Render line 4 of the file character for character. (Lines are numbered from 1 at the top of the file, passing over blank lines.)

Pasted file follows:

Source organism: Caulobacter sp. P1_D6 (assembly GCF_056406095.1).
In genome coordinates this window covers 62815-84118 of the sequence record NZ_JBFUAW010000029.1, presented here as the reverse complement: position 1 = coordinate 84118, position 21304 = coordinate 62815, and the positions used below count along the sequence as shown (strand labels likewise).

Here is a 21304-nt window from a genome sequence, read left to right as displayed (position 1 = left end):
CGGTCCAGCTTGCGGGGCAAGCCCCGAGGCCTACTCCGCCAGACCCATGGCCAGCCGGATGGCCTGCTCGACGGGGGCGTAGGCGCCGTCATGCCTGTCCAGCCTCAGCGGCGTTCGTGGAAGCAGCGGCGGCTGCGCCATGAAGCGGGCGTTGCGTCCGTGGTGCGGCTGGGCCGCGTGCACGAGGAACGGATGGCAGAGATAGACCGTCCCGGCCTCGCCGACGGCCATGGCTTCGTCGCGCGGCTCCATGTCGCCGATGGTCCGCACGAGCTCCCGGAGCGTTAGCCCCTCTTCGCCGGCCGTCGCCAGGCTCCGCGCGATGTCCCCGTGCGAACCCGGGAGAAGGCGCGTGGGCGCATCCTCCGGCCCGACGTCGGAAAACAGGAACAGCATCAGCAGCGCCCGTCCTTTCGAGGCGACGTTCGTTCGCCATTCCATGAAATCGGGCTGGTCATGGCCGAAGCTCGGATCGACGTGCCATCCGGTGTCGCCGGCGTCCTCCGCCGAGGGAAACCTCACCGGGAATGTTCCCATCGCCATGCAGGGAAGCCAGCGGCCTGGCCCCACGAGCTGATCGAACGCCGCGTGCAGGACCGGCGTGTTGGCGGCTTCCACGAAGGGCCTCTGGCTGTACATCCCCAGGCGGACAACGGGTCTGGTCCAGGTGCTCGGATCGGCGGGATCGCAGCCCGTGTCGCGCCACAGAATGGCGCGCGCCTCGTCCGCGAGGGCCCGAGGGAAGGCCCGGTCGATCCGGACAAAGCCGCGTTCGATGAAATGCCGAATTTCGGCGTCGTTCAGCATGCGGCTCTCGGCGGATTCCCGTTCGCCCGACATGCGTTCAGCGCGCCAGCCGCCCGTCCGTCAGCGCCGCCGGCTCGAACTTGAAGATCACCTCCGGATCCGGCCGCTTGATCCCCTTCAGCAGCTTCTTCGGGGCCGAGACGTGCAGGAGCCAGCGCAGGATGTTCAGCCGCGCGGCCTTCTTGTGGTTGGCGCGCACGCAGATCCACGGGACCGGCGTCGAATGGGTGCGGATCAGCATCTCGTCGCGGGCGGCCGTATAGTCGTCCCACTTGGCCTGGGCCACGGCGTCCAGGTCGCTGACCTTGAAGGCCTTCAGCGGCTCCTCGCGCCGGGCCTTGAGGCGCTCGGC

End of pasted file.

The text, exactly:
CGGTCCAGCTTGCGGGGCAAGCCCCGAGGCCTACTCCGCCAGACCCATGGCCAGCCGGATGGCCTGCTCGACGGGGGCGTAGGCGCCGTCATGCCTGTCCAGCCTCAGCGGCGTTCGTGGAAGCAGCGGCGGCTGCGCCATGAAGCGGGCGTTGCGTCCGTGGTGCGGCTGGGCCGCGTGCACGAGGAACGGATGGCAGAGATAGACCGTCCCGGCCTCGCCGACGGCCATGGCTTCGTCGCGCGGCTCCATGTCGCCGATGGTCCGCACGAGCTCCCGGAGCGTTAGCCCCTCTTCGCCGGCCGTCGCCAGGCTCCGCGCGATGTCCCCGTGCGAACCCGGGAGAAGGCGCGTGGGCGCATCCTCCGGCCCGACGTCGGAAAACAGGAACAGCATCAGCAGCGCCCGTCCTTTCGAGGCGACGTTCGTTCGCCATTCCATGAAATCGGGCTGGTCATGGCCGAAGCTCGGATCGACGTGCCATCCGGTGTCGCCGGCGTCCTCCGCCGAGGGAAACCTCACCGGGAATGTTCCCATCGCCATGCAGGGAAGCCAGCGGCCTGGCCCCACGAGCTGATCGAACGCCGCGTGCAGGACCGGCGTGTTGGCGGCTTCCACGAAGGGCCTCTGGCTGTACATCCCCAGGCGGACAACGGGTCTGGTCCAGGTGCTCGGATCGGCGGGATCGCAGCCCGTGTCGCGCCACAGAATGGCGCGCGCCTCGTCCGCGAGGGCCCGAGGGAAGGCCCGGTCGATCCGGACAAAGCCGCGTTCGATGAAATGCCGAATTTCGGCGTCGTTCAGCATGCGGCTCTCGGCGGATTCCCGTTCGCCCGACATGCGTTCAGCGCGCCAGCCGCCCGTCCGTCAGCGCCGCCGGCTCGAACTTGAAGATCACCTCCGGATCCGGCCGCTTGATCCCCTTCAGCAGCTTCTTCGGGGCCGAGACGTGCAGGAGCCAGCGCAGGATGTTCAGCCGCGCGGCCTTCTTGTGGTTGGCGCGCACGCAGATCCACGGGACCGGCGTCGAATGGGTGCGGATCAGCATCTCGTCGCGGGCGGCCGTATAGTCGTCCCACTTGGCCTGGGCCACGGCGTCCAGGTCGCTGACCTTGAAGGCCTTCAGCGGCTCCTCGCGCCGGGCCTTGAGGCGCTCGGC